By 2020, There Will Be Eyes On Everyone: Implications of Universal, Mass, Peer-to-Peer Surveillance

We’re used to the fact that data storage technologies, once so sensationally expensive, are becoming drastically cheaper. What we don’t yet clearly realize is what that will mean for our everyday lives. Within ten years, it will be reasonably cheap to track every moment of your life. The technology already exists. You could each have a hovering Eye over your right shoulder, keeping an archive of all of your conversations and experiences. If you have an argument with your spouse in 2020, and disagree about something he said, you could simply ask the Eye to track back to that conversation and prove you right. Or wrong.

I sense an impending rise in divorce.

Drones are, as of January 2012, legal in US airspace, and are publicly available for sale. They will only get smaller, more powerful and more ubiquitous.

We are not just looking at a future of mass government surveillance of us, but of mass-mutual, peer-to-peer surveillance of everybody, at least in urban environments; though, if Indyposted is anything to go by, they expect the people doing the surveilling to mostly be … dads?

#4 on "Christmas Gifts for Dad 2010" on Indyposted

#4 ON “CHRISTMAS GIFTS FOR DAD 2010” ACCORDING TO INDYPOSTED

Liam Neeson in Taken 2

OVERPROTECTIVE DAD YOU HAVE BEEN UPGRADED

Are you ready for a world where all you ever do or say can be tracked, recorded and searched, not just by you but by anyone? Even now, a generation is growing up that has much of its life recorded and searchable online; real-time, always-on video tracking is merely the logical end point.

The implications are dizzying.

It will become more and more easy for political candidates to be torpedoed by digital evidence from their past. We’re already past the point where presidential candidates could do what Hubert Humphrey used to do – to go to the Farmers of America and promise corn subsidies, and then give a speech somewhere else repudiating them. We see in Congress that representatives can no longer so easily make deals in smoke-filled rooms that screw over their base, without the base finding out and primarying them. In a world of mass peer-to-peer surveillance, a hitherto unimaginable level of honesty and accountability will be required.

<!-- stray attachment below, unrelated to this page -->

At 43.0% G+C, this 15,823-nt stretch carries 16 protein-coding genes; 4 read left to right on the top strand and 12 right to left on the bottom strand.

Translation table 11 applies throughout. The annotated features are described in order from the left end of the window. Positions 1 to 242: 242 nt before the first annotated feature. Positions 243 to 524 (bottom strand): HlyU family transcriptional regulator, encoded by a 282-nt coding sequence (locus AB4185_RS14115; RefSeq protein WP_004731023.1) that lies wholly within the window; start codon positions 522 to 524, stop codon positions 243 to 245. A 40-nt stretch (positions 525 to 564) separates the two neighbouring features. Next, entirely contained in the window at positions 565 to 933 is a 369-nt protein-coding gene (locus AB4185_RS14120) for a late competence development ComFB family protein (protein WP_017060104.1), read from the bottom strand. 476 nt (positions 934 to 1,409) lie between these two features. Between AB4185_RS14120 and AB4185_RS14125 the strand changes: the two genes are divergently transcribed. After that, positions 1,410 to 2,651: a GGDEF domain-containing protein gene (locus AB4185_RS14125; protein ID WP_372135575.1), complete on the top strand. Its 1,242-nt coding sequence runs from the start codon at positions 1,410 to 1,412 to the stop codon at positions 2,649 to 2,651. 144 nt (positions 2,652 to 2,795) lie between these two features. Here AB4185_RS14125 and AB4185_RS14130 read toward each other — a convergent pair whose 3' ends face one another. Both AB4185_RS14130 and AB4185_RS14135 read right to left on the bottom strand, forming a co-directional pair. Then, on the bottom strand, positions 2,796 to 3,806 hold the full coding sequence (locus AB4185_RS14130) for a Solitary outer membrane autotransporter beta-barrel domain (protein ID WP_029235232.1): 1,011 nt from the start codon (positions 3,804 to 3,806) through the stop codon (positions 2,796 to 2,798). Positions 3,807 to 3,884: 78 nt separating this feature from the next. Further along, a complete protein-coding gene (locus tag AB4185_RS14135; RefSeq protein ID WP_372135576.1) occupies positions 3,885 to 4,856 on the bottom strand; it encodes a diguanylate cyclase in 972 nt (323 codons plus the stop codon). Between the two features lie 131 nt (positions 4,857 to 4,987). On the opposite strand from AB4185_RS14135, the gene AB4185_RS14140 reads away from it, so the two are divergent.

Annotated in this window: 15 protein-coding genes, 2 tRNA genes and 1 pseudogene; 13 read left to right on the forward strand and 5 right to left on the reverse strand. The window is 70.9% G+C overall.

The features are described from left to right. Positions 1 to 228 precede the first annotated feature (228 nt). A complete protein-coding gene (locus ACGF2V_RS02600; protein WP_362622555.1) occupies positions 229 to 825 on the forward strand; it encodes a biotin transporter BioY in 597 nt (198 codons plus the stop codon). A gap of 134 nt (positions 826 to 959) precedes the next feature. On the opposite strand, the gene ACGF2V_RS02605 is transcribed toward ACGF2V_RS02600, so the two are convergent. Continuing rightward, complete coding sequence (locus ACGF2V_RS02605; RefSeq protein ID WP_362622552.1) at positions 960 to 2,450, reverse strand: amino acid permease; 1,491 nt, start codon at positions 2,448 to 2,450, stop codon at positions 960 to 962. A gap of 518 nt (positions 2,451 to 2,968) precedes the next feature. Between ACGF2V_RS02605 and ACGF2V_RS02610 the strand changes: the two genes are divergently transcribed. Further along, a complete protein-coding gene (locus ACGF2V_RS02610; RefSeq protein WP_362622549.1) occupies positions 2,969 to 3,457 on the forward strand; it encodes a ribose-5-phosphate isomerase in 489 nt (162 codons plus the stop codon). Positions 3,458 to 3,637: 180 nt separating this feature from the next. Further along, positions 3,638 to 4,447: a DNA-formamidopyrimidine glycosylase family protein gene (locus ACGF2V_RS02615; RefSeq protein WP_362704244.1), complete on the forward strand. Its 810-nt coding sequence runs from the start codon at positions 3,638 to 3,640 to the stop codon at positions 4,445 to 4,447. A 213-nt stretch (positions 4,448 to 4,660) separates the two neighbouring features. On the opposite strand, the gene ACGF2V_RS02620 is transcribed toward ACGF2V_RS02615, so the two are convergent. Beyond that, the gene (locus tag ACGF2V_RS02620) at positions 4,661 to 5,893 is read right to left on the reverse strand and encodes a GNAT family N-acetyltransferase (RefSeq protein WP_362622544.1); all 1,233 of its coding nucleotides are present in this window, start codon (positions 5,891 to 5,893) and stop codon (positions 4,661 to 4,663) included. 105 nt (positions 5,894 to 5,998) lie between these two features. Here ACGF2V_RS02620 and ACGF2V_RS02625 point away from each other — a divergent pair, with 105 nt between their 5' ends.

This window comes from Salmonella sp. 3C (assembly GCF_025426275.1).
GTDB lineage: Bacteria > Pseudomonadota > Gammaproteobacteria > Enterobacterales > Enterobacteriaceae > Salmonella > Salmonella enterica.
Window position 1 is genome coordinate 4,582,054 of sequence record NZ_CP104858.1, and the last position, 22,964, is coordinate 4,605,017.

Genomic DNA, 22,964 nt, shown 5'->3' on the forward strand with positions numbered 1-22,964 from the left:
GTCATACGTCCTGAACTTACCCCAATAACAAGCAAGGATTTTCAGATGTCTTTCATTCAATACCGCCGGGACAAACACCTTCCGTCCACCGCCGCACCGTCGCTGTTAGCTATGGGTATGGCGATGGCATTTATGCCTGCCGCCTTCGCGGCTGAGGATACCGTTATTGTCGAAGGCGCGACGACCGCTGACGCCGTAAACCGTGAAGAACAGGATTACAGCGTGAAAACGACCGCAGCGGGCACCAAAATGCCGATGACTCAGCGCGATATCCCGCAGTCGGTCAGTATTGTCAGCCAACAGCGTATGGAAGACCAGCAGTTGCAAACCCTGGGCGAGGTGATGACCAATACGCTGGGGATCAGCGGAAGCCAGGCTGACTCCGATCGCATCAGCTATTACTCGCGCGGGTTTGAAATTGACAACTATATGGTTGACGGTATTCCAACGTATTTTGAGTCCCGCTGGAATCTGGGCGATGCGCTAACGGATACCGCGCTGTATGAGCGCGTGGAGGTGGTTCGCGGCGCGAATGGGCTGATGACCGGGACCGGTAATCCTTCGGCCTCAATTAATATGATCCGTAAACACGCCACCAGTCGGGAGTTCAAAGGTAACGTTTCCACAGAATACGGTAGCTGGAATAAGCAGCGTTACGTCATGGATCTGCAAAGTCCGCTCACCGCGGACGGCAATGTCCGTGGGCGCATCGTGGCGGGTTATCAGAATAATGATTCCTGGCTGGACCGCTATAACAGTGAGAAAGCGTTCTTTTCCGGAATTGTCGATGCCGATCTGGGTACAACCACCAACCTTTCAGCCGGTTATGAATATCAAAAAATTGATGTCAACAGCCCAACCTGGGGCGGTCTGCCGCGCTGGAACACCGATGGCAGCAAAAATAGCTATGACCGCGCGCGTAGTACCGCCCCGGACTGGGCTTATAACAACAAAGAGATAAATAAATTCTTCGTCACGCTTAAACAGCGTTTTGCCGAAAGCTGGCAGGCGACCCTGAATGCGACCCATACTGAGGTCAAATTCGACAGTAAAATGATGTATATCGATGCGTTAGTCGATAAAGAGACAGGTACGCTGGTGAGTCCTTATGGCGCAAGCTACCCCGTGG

So what’s the problem? Honesty and accountability sound like good things, right?

Wait.

The fact is that as humans, we’re simply not conscious of how much we lie. A University of Massachusetts study suggests that in ten minutes of conversation, people tell an average of three lies. People usually can’t sustain, even for ten minutes, a commitment to unvarying and unvarnished truth. And if it’s all tracked, recorded and searchable, and people are held accountable to a level of truth they can’t psychologically sustain, then as a whole society we’re going to have to start revising our expectations of how much truthfulness and consistency we expect from people in public life.

See, people who count themselves as honest do probably lie less than other people. But they also rely on fallible human memory, and like the rest of us, simply don’t remember some of the times they lie. In our relationships and in our political interactions, we’re no longer going to be relying on our memories alone. But forgetting is also psychologically helpful. Digital technology can revive every lie, every injustice, every hurt, every insult, in as vivid a form as when it was originally said. That probably doesn’t help people get along with one another, personally or politically.

To safeguard our own sanity, and our own stable conceptions of ourselves, it probably won’t be wise to track everything that technology allows us to, even if the Fourth Amendment can’t constrain our actions (it only constrains governmental actions). Once Eyes become more common, couples will have to talk more about what to store and what to discard, what to track and what to let slide. Similarly, in politics, the maintenance of a polis will require mutual agreements to not use certain kinds of information about candidates’ pasts, or to create spaces in the lives of all of us, elected officials included, that are not tracked and where we are not accountable. That’s the point of places like Bohemian Grove for the [male] politicians, and maybe of Burning Man for the rest of us. In a world of Eyes, we will all need something.

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